As an ABC News investigation found in 2012, no national standards exist for student discipline. Criminal statutes that ban unlawful imprisonment, assault, and terroristic threats are typically not enforced to protect helpless children against the adults in the room. Poorly trained school personnel in overcrowded and underfunded schools make up their own rules as they go along. At least 20 children have died as a result, many others severely injured, and an untold number both experiencing and witnessing the abuse are emotionally traumatized. And to their shock, parents have found that they often don't even have recourse in the court system.
The practice of meting out extreme remedies for fractious student behavior has long been rampant in schools for the developmentally disabled, and as those students became increasingly "mainstreamed" into public schools, so-called"normal" children also got caught up in the fray. Simply witnessing the restraint and isolation of their peers also has an untoward effect on the kids who do "behave."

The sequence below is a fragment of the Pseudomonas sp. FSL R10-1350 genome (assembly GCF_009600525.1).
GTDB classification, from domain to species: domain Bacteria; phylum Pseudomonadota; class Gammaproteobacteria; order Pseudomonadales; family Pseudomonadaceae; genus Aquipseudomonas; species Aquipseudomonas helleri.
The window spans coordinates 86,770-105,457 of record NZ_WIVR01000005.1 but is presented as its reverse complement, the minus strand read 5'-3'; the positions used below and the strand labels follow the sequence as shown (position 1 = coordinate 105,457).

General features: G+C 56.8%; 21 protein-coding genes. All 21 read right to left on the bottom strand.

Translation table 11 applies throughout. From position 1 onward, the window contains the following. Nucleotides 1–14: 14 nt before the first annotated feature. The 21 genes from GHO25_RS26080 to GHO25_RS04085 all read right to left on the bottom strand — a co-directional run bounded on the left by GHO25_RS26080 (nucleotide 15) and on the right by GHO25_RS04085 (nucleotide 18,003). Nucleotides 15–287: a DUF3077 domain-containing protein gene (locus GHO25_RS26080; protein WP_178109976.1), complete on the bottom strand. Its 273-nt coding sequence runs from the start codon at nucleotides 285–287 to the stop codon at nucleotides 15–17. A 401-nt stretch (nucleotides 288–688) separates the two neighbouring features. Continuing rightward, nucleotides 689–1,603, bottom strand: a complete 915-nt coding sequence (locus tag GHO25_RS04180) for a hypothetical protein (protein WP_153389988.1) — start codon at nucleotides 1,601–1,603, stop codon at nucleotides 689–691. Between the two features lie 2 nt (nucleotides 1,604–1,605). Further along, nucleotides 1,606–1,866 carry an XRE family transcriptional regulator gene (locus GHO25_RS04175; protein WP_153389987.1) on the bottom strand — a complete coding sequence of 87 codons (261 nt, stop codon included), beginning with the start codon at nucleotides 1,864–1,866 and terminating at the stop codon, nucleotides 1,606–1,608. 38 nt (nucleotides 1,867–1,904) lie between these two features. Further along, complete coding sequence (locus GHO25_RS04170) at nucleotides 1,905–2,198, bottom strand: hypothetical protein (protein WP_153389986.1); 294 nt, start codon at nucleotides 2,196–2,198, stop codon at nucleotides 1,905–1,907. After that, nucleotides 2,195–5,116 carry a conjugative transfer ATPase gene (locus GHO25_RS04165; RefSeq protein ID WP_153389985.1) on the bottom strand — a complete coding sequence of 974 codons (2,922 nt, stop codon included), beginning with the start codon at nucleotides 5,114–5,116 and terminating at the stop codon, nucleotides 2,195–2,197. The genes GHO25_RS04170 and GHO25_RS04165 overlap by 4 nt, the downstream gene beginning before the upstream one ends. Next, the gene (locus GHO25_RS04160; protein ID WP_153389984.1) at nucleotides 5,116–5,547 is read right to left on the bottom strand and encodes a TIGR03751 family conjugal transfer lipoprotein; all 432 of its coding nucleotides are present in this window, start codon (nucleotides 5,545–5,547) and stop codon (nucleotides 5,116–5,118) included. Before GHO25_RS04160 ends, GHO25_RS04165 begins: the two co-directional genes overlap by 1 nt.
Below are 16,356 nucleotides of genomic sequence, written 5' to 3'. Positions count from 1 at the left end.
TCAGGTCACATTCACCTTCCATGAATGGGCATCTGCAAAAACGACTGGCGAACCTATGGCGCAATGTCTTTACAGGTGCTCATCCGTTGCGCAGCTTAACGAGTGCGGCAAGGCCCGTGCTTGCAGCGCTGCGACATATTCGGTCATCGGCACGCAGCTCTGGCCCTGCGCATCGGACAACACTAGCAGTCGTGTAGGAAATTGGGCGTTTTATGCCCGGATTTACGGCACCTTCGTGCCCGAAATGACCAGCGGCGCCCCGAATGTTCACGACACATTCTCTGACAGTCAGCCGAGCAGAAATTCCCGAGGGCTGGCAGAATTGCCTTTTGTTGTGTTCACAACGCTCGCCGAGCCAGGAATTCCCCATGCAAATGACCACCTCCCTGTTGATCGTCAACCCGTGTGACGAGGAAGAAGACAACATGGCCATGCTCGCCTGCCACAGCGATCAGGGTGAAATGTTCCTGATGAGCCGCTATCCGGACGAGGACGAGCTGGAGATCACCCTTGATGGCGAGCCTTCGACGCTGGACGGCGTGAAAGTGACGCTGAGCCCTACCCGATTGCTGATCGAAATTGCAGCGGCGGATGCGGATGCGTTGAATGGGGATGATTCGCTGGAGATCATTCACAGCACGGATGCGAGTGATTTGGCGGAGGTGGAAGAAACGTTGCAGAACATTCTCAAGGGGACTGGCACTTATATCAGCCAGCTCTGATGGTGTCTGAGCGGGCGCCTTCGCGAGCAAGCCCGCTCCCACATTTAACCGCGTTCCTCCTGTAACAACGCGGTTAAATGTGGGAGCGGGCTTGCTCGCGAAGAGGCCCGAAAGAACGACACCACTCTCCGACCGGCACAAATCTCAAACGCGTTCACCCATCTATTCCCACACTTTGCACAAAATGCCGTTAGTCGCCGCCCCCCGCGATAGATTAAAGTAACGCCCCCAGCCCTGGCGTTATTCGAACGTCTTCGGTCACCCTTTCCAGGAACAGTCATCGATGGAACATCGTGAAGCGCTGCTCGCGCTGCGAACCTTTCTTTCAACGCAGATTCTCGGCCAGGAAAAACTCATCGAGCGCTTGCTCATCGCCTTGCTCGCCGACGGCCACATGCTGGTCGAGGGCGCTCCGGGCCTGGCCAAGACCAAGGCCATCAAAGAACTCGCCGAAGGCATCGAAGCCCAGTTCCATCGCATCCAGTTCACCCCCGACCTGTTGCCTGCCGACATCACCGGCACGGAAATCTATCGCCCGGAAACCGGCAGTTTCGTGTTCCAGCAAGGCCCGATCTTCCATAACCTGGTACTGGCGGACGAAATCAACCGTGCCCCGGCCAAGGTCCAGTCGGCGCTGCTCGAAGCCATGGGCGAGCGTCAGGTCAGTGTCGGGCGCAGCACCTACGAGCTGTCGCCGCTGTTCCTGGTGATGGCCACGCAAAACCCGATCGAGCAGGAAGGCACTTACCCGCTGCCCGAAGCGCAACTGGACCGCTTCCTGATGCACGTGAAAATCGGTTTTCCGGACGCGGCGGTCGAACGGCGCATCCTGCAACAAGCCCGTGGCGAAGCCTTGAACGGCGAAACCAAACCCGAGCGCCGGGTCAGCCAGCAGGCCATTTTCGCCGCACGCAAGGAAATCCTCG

Jessica Butler, an attorney and parent of a child with Autism, has written a report called How Safe is the Schoolhouse? -- a state-by-state analysis of pupil restraint and seclusion practices. Only 19 states have laws restricting such remedies for all students, and 32 have partial protections for students with disabilities. Only 12 states collect even minimal data on the use of restraint in schools. Some states have already taken steps to ban in-school isolation entirely. The five states with the worst records -- having no policies in place at all to protect children in school -- are New Jersey (hello, Chris Christie), Idaho, Mississippi, North Dakota and South Dakota.